Splash Zone’s Outdoor Pool and Water Slides are open daily from 12:00 PM – 7:45 PM from June 2-August 13. The Outdoor Pool will then remain open from August 14-20 from 4:00-7:45 PM. Daily admission is $7 per person. Call (440) 774-5059 for more information.
Join us at Splash Zone on Sunday, July 9, from 3:00-5:00 PM for a Nutrition & Cooking Class! Learn the keys to good nutrition through an in-depth nutrition course!Get tips on how to get kids to eat healthy, and involve them in the process! Receive a printed copy of Lori & Jon’s cookbook, including details on ingredients, healthy substitutions, and lots of cooking tips!
During the course the following delicious food will be made and available for the class to eat:
-Dark Cherry Almond Smoothie
-BBQ Bean Tacos w/Pineapple Salsa
-Sinless Chocolate Peanut-Almond Cups
-Massaged Kale Salad w/Apples and Pecans
-Tempeh Sloppy Joes
The class will be instructed by Lori DePietro-Standen and Jon Standen. Nutritionist and Personal Trainer Lori DePietro-Standen has been in the wellness industry for over 15 years creating healthy recipes for her clients and guiding them into weight loss and healthy lifestyle change. Her husband, classically trained Executive Chef Jon Standen, worked for 6 years under Michael Symon and now heads the exclusive Columbia Hills Golf & Swim Club – home club of the Cleveland Browns. Together they have created a collection of amazing, simple, and healthy recipes that are sure to be the new “go-tos” for you and your family! For more information call (440) 774-5059. Register online at http://reservations.metroparks.cc/programs/47777/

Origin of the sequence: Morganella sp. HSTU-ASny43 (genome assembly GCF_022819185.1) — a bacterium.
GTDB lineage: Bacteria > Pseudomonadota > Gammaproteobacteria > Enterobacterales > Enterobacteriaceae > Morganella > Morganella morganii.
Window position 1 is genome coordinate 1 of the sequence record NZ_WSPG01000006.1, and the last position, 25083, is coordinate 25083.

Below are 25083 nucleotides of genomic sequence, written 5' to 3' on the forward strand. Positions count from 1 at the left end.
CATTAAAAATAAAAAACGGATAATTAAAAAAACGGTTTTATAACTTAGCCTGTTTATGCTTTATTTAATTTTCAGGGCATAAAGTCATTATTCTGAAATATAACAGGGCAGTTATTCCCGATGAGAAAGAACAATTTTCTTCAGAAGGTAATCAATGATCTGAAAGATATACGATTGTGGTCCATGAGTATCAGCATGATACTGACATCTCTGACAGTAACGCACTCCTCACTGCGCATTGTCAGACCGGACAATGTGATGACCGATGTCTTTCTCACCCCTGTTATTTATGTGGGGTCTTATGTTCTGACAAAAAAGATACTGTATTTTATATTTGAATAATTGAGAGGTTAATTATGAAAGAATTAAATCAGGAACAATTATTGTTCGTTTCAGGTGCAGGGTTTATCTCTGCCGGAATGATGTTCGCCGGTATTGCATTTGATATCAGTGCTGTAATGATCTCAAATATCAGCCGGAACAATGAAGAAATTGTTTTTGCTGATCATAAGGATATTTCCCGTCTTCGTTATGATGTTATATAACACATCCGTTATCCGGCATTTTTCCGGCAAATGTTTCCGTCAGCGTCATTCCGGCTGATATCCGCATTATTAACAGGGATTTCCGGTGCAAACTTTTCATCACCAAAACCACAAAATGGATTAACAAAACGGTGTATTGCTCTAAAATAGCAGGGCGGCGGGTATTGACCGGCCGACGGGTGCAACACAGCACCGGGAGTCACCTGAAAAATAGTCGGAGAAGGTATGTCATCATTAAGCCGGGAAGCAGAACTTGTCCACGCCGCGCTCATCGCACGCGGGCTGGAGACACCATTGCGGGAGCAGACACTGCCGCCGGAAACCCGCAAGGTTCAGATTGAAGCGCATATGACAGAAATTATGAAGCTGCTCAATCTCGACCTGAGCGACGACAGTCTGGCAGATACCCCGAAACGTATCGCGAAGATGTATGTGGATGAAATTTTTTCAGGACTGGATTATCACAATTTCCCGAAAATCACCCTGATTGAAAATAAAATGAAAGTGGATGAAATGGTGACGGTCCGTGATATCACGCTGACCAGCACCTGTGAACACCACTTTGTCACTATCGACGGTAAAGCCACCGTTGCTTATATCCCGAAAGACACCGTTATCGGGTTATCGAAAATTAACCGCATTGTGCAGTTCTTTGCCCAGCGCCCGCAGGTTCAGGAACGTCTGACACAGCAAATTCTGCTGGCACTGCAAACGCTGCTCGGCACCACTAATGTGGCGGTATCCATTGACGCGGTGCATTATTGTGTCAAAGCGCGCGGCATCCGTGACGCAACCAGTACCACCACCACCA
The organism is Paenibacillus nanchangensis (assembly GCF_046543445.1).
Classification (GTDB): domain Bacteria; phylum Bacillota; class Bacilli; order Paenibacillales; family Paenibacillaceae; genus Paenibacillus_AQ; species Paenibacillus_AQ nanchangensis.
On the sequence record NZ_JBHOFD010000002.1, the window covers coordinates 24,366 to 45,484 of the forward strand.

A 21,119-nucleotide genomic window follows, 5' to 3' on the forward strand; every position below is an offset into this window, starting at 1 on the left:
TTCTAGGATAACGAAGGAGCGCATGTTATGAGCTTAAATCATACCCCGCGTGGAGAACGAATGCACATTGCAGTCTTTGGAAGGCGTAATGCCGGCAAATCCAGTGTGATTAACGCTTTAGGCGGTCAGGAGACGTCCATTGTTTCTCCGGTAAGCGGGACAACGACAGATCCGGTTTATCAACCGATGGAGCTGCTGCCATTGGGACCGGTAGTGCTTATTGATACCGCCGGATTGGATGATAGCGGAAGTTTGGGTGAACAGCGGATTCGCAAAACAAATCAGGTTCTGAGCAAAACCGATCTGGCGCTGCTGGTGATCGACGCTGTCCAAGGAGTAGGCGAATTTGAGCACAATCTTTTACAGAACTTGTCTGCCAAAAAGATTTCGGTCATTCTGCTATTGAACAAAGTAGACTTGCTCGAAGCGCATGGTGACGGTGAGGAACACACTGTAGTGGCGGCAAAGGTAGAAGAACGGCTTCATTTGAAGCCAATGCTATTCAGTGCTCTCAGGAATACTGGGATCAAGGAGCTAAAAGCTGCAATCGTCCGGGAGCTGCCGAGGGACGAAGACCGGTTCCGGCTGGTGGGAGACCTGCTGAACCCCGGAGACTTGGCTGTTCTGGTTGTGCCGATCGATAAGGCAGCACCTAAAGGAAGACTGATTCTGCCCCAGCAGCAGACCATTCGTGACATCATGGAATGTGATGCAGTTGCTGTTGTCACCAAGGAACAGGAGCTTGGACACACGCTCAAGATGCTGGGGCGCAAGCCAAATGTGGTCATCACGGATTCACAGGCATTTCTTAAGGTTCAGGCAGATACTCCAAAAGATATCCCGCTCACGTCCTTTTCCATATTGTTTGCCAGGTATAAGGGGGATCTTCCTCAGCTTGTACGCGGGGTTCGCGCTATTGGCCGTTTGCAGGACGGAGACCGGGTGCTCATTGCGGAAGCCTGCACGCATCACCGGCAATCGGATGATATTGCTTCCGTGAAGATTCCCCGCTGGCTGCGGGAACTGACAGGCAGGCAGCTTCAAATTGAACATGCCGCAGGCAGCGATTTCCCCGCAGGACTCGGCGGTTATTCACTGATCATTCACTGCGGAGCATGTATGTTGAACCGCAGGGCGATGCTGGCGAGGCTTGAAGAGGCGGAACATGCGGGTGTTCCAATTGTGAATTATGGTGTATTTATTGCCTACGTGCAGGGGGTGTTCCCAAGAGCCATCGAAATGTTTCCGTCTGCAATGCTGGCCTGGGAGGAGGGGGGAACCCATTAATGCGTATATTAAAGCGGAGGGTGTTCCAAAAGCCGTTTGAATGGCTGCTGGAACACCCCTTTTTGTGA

Ahoy Matey! Set sail for Schoepfle Garden on Saturday June 17th 1-3 pm for our Pirate Garden Party! Play pirate games and join a treasure hunt for prizes, make your own pirate hat, ride the carousel and more! Kids of all ages are encouraged to wear your best pirate garb and prepare to walk the plank! Best of all, its free to attend – see you there!
Understandably so, people often mistake fawns to be “orphaned” because the mother typically leaves them alone in daytime, feeding the young as-needed. Foraging in a location separate from the fawn helps both animals hide from predators & people more effectively. The camouflaged, scentless fawn lies perfectly still and blends into the surroundings (see photo below of one spotted at Carlisle Reservation last month) until the mother returns in the evening. Often the fawn may be seen in the same spot for several days until the mother decides to lead the fawn to a new hiding place.
A fawn resting quietly does NOT need to be rescued by humans. A fawn that is crying, walking around or walking up to people, shows signs of injury, or is covered by flies is a fawn in distress and is probably orphaned. Never give a fawn cow’s milk, or formulas intended for human infants, puppies, kittens, etc., as these products can cause gastric distress and diarrhea. As of 2009, it is illegal in the state of Ohio to rehabilitate white-tailed deer, including orphans. Please leave fawns where they were found for all attempts at re-uniting. If re-uniting fails or there is confirmation of a dead mother, please call the Ohio Wildlife Center’s Hospital at (614) 793-9453 for further assistance. ~CVC Naturalist Miss Jenn 🙂